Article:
While US small-cap stocks have had decent returns in 2019, they still lag US large caps, with a total return of 11.7% for the Russell 2000 Index relative to a 17% total return for the Russell 1000 Index (as of August 16.) So, what’s holding back US small caps and is it time to give the asset class a second look?
Alec Young, FTSE Russell’s managing director of global markets research:
“While many factors impact size performance, sector exposures tell a big part of the story. A detailed look at industry weights helps explain recent small-cap underperformance. It’s no secret technology has been strongly outperforming the financial sector as a flattening yield curve and unprecedented declines in interest rates squeeze bank profits. The small cap benchmark sports for a hefty 27% financial industry weight vs. only 21% for its large-cap counterpart. What’s more, large caps also have greater exposure to technology performance leadership with a 22% weight versus only 13% for the Russell 2000 Index (see chart).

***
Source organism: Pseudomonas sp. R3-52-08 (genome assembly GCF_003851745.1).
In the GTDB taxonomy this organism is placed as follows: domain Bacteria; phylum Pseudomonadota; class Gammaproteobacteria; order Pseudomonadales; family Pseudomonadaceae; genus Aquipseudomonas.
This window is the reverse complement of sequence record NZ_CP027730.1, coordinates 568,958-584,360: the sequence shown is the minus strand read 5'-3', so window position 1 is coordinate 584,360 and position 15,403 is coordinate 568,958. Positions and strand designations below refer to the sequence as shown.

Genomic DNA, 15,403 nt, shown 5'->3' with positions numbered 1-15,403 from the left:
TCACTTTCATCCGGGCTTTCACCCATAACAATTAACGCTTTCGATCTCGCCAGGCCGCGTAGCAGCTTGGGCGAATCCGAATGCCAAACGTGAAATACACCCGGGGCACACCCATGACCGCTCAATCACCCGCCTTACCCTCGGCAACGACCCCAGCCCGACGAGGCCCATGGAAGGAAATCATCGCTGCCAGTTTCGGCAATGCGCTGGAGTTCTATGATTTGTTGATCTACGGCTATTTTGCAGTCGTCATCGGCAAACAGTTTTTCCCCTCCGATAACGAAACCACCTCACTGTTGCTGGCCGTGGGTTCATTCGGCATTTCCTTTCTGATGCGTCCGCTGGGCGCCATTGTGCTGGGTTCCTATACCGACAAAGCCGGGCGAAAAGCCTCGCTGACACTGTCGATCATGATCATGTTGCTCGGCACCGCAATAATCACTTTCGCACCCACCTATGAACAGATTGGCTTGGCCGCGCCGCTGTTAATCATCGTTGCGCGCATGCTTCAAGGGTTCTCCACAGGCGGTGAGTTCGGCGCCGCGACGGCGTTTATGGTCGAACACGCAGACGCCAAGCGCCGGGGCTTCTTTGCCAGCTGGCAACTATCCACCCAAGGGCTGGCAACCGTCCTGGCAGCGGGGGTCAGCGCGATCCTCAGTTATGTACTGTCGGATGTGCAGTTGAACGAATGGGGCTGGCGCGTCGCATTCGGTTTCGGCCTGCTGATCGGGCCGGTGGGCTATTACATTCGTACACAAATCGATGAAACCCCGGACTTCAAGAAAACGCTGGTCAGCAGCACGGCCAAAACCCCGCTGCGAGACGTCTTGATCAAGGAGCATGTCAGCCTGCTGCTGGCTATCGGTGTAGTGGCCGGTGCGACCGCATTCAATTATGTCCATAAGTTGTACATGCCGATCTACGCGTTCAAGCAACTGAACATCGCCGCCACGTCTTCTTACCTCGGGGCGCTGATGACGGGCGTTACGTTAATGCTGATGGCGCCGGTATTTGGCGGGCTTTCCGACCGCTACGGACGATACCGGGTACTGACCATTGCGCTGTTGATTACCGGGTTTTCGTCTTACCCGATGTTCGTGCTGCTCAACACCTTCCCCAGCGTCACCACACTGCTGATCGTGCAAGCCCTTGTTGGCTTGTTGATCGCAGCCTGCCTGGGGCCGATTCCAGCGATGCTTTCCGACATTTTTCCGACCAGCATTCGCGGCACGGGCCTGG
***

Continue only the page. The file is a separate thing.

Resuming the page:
But interest rates have recently stabilized reflecting US consumer strength in the face of global growth weakness. Consider that the yield on the 10-year treasury bond has declined from 2% in early July to a low of 1.55% last week. A move of such magnitude in such a short period of time has few historical precedents.
The financial sector has had a very strong correlation with the direction of US treasury yields for several years and has begun to perk up as rates have stabilized. As for technology, the sector’s valuation premium is now well above its historical average reflecting structural growth tailwinds that are now widely appreciated. All this means that it may be time to re-evaluate small cap allocations.”